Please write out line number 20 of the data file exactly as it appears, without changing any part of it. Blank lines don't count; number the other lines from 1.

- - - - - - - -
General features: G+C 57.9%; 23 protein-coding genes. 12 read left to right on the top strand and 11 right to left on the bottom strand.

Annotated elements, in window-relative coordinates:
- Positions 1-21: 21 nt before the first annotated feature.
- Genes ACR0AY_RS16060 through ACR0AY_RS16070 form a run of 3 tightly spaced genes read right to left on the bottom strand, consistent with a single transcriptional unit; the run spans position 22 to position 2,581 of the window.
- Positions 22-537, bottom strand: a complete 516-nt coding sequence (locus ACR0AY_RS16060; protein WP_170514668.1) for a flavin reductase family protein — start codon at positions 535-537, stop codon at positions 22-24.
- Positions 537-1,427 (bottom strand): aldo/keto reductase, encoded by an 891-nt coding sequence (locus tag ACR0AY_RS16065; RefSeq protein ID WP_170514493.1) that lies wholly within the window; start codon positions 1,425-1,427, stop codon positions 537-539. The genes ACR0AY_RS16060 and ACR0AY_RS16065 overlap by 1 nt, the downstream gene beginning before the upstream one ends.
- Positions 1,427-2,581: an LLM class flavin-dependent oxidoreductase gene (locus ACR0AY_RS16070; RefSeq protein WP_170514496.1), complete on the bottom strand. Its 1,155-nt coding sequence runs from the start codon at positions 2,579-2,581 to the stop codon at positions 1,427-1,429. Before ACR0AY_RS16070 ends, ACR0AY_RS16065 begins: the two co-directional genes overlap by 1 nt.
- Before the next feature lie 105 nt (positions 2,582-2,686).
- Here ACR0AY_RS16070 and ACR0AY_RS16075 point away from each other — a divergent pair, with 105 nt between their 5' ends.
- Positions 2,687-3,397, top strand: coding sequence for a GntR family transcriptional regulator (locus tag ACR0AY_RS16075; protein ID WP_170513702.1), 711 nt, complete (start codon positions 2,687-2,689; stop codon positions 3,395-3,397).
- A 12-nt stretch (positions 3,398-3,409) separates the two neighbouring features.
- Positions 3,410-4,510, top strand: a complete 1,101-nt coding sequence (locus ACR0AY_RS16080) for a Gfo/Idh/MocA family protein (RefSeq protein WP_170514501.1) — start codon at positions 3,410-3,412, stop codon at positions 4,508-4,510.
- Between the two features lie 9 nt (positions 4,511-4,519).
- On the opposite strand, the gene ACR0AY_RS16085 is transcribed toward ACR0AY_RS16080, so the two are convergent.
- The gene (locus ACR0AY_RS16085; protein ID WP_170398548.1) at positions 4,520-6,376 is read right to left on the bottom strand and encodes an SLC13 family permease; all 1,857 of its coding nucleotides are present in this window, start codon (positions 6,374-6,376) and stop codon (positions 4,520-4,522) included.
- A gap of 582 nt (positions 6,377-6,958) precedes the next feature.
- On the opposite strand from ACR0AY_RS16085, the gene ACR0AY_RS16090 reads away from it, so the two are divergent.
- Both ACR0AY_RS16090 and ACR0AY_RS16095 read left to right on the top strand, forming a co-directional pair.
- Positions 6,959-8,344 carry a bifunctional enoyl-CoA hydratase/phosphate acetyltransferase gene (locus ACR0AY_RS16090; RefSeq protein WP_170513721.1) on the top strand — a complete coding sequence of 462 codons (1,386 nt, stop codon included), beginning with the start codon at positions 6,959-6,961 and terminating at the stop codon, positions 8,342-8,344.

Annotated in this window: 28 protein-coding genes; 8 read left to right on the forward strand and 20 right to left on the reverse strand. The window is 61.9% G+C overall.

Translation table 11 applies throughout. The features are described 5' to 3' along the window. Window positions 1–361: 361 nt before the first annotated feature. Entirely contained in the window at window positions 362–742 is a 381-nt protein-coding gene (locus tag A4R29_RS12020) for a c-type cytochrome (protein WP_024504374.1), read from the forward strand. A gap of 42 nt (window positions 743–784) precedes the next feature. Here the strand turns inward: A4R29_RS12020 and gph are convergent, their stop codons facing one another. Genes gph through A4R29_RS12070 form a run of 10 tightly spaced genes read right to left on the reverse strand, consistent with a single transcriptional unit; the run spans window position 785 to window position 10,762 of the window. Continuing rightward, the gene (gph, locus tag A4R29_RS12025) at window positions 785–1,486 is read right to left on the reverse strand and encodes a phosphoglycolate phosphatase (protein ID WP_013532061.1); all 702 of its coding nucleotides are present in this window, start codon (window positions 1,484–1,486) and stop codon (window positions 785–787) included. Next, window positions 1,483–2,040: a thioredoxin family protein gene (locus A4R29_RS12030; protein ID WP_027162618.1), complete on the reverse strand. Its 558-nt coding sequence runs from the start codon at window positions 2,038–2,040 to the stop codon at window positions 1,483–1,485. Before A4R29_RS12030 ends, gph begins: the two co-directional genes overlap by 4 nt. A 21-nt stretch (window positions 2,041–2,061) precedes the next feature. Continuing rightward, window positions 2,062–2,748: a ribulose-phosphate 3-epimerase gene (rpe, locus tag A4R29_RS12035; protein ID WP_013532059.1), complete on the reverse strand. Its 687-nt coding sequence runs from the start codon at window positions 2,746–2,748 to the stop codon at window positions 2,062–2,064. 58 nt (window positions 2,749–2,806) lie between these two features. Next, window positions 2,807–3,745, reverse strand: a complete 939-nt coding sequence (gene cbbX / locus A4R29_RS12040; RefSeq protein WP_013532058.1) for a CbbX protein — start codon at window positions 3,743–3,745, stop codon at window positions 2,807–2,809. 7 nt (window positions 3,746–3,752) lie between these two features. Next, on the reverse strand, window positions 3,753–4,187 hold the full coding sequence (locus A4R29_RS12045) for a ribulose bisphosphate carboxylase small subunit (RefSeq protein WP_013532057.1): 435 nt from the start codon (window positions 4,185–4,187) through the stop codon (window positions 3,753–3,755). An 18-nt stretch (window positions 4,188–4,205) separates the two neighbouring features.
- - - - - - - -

Annotated in this window: 28 protein-coding genes; 8 read left to right on the forward strand and 20 right to left on the reverse strand. The window is 61.9% G+C overall.